Thrivent claims experiences impact on my faith and others, Thrivent claims core Christian values but that was not my experience, Impact not just financial physical & emotional
“Though I speak with the tongues of men and of angels, and have not charity, I am become as sounding brass, or a tinkling cymbal”…1 Corinthians 13
“But false prophets also arose among the people, just as there will be false teachers among you, who will secretly bring in destructive heresies, even denying the Master who bought them, bringing upon themselves swift destruction. And many will follow their sensuality, and because of them the way of truth will be blasphemed. And in their greed they will exploit you with false words.”…2 Peter 2:1-3
“And you shall know the truth, and the truth shall set you free.”…Jesus, John 8:32
This may be the most important article that I write about my claims experiences with Thrivent Financial for Lutherans (and now anybody).
Aside from the devastating financial, physical and emotional impact of their treatment of me over many years and 2 claims experiences, there was potential for impacting my faith.
If Thrivent had been my predominant experience with the Lutheran Church, I would have run away screaming in despair.
From the Washington Post March 28, 2014.
The change from “Thrivent Financial for Lutherans” to just “Thrivent Financial” was not a simple response to declining membership in the Lutheran church, Moeller said, although that factor was discussed during the lengthy transition talks.
It’s more about having a long-term strategy to share the company’s Christian business principles with more people, he said.
“It will open many, many new doors for us in terms of our ability to expand and help our members and communities,” he said.
The U.S. has three main Lutheran denominations, the Evangelical Lutheran Church in America, the Lutheran Church-Missouri Synod, and the Wisconsin Evangelical Lutheran Synod. The ELCA, the largest of the three with 3.9 million members in the U.S., reported a drop in weekly attendance of 26 percent from 2003 to 2011.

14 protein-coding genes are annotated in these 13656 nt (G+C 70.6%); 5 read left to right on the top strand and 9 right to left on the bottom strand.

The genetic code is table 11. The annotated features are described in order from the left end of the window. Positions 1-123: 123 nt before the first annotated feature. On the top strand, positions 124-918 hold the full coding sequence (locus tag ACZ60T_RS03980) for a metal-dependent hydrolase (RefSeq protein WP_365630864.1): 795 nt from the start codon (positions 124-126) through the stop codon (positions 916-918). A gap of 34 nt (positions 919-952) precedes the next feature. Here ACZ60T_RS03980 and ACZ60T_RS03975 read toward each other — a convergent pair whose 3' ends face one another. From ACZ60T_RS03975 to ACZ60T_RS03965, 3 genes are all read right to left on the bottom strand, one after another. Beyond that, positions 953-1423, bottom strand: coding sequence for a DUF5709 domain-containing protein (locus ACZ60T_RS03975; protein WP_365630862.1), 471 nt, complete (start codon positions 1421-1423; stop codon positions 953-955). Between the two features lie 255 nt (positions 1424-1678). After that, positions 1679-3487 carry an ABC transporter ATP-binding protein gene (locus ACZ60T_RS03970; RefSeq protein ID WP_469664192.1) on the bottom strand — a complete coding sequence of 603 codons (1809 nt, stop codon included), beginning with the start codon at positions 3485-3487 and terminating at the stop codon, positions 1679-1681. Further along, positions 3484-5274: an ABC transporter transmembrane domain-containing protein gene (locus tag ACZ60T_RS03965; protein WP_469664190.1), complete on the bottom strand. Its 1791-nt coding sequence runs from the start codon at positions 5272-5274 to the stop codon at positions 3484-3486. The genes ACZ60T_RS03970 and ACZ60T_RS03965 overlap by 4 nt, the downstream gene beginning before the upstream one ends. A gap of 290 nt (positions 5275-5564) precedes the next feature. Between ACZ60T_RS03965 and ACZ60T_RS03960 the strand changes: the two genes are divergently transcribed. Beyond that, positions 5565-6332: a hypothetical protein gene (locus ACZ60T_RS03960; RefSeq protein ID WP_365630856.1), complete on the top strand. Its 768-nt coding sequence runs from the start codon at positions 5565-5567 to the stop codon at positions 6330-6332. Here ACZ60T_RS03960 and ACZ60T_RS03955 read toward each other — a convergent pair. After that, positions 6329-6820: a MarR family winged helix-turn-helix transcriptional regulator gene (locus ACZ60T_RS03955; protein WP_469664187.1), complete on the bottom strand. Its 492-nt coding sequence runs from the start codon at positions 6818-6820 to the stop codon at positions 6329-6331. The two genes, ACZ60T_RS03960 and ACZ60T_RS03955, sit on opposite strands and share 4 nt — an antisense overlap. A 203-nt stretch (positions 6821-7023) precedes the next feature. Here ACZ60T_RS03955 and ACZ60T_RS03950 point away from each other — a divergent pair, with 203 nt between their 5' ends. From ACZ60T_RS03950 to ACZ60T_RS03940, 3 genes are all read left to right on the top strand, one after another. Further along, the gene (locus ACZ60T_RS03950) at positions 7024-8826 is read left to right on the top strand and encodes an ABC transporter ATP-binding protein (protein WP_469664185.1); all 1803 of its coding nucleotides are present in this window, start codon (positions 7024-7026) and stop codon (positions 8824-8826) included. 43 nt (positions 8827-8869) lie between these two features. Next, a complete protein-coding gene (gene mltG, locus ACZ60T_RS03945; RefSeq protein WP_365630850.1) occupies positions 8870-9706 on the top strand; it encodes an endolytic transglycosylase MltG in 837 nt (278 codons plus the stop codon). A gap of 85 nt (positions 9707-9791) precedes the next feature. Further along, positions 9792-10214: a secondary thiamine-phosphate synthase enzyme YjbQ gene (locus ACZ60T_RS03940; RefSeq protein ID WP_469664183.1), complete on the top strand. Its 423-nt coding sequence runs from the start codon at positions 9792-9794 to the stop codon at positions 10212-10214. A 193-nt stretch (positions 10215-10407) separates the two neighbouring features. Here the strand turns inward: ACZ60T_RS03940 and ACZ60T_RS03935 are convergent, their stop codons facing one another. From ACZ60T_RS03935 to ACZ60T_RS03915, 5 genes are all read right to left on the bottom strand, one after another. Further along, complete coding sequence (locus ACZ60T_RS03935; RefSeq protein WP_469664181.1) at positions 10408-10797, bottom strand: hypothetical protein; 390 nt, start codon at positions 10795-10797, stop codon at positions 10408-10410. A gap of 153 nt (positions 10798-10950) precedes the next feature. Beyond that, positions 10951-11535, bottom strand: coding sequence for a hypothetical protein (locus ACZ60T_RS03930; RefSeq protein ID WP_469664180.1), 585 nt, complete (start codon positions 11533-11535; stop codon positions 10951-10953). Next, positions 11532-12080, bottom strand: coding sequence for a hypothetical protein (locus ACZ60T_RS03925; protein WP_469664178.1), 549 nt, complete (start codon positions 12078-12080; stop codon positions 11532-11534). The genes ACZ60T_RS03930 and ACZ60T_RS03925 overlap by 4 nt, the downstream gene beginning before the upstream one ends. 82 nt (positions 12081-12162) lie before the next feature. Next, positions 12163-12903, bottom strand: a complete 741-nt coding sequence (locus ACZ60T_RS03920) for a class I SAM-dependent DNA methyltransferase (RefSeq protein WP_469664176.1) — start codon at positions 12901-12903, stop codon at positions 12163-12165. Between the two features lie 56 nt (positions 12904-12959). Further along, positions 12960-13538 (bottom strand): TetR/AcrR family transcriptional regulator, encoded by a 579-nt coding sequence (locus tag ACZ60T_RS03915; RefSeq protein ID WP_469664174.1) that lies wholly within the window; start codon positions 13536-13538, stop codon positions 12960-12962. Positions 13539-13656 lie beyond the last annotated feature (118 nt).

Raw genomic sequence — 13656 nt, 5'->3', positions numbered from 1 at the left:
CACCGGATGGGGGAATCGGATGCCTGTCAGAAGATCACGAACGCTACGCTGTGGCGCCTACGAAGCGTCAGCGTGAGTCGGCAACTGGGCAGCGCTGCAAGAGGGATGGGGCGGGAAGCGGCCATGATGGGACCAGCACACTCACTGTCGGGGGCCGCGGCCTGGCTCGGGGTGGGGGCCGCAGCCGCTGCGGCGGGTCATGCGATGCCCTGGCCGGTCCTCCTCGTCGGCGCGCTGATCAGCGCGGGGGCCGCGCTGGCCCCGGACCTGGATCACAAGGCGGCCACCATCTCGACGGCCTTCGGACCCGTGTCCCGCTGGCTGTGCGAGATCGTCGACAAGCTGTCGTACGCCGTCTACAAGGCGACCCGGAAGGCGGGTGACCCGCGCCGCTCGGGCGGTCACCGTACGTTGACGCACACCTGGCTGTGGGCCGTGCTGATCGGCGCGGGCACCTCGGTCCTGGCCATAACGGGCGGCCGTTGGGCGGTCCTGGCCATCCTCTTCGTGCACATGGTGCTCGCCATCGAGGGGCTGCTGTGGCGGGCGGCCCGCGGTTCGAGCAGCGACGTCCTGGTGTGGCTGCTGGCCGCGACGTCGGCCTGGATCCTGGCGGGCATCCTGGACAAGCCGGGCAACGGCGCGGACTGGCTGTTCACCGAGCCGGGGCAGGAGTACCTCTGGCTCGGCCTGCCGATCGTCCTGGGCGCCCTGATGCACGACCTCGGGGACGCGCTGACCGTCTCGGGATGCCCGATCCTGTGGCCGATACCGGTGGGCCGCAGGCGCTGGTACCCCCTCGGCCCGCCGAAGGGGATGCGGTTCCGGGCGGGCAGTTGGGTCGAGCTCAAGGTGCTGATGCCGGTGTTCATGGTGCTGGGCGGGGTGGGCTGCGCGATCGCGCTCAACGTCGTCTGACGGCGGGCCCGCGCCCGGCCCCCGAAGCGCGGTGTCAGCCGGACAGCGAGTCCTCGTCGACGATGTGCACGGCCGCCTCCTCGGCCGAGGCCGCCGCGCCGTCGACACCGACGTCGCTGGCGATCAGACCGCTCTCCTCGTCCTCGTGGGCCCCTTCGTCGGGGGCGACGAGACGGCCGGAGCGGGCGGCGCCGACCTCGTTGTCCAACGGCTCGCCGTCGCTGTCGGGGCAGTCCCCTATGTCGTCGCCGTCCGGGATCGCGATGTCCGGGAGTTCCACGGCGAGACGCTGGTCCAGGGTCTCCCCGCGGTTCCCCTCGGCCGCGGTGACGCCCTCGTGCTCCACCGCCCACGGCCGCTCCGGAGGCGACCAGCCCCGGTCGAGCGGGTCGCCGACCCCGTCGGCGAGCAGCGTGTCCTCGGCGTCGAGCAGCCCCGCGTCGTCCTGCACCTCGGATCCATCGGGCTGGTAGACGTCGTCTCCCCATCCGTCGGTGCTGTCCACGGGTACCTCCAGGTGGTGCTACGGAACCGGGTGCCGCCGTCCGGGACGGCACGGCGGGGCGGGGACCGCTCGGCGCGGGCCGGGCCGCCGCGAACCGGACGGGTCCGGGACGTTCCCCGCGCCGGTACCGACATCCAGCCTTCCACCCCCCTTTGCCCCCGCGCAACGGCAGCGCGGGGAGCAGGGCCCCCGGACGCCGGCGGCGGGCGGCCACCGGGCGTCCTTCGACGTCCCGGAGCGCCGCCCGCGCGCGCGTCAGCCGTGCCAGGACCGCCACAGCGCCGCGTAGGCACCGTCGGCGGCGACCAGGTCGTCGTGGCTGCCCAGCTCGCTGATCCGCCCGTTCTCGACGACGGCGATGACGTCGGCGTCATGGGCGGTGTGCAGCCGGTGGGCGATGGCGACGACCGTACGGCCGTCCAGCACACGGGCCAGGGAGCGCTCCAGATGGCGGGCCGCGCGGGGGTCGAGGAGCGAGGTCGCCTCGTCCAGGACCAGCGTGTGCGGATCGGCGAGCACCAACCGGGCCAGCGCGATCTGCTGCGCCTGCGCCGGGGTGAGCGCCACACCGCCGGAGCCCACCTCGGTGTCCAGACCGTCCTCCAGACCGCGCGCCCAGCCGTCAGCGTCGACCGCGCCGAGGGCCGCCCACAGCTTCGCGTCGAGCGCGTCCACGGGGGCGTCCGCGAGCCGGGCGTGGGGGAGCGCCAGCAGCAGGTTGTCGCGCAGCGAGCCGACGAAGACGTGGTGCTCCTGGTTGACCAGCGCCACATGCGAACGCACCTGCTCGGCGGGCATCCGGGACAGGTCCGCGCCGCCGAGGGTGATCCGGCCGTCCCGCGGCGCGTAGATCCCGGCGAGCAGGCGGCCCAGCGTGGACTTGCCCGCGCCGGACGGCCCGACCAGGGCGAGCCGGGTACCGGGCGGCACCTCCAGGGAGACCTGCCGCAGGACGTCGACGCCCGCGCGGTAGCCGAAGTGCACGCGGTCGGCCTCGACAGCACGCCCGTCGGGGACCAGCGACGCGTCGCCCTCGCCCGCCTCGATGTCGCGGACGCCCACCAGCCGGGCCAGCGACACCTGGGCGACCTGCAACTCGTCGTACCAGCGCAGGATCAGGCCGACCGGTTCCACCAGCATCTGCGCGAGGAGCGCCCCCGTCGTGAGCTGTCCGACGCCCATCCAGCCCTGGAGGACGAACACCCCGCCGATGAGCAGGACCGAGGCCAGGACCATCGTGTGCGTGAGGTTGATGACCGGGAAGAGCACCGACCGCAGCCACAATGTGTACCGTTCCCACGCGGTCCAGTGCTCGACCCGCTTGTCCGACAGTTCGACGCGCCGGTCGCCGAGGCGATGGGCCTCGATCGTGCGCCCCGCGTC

There are 2 main messages in what I write here:
1. Put your faith in God and the message of Jesus.
2. Whether you are involved in an organized religion or not, live your life properly, as Jesus taught. People may not believe what you say but they will certainly believe what you do.
“Let your light so shine before men, that they may see your good works, and glorify your Father which is in heaven.” Matthew 5:16
I was baptized as an infant in the Lutheran Church, raised attending, was an acolyte, attended catechism class and confirmed at age 12.
I sang in the choir for years.
As I grew older I became less enamored with organized religion, with its emphasis on money, buildings and temporal matters.
I have attended other denominations and hung out with the Baptists.
I have known many Godly people of various denominations.
I have also observed behavior that would turn many away.
During my first claims experience with Thrivent in 2002, I had a conversation with Sandy Kruse. I had been in great pain before, during and after surgery. I had been trying to get a proper date of disability from the surgeon to Thrivent. It was frustrating. As it turns out, and well documented now, Thrivent used the incorrect language of “unable to work” instead of “unable to perform regular occupation.” Thrivent later corrected a form but never apologized to me or made reparations.
During the conversation, as indicated by Thrivent in the transcript of the call I requested, I quoted 3 different bible verses. Ms. Kruse was offended and went on to slander and libel me with the local Thrivent rep.
In the second claims experience, beginning in 2009, I now have proof that Thrivent fraudulently misrepresented the policy provisions and used this posture for unreasonable requests and ultimately to accuse me of fraud when in fact it was they who were committing fraud.
Thrivent has been the antithesis of exhibiting core Christian values.
I am not the only one affected.
George Tiedemann, a Lutheran, was surprised at how he was treated by Thrivent:
“The insurance the Tiedemanns bought in 1993 didn’t restrict their ability to sue over disputes. But in 1999 Aid Association for Lutherans amended its bylaws, effectively blocking policyholders from the courts and substituting a three-step dispute-resolution process.
For members who have found themselves in disputes with Thrivent, the retroactive change rankles. “You’re wondering how Lutheran organizations can treat their own customers that way,” says Mr. Tiedemann, an 83-year-old retiree who navigated the dispute-resolution process for more than two years before giving up. The couple is maintaining Lucy Tiedemann’s policy, who is recovering from a recent fall.”
I quote the bible more than ever.
Putting too much faith in people and institutions will fail.
Thrivent has not shaken my faith.
However, my trust in the Lutheran Church or any other organized religion has diminished.
Perhaps that is a blessing.
I have long believed that there needs to be another reformation.
I strongly believe that now.
I consider myself more a Christian than Lutheran.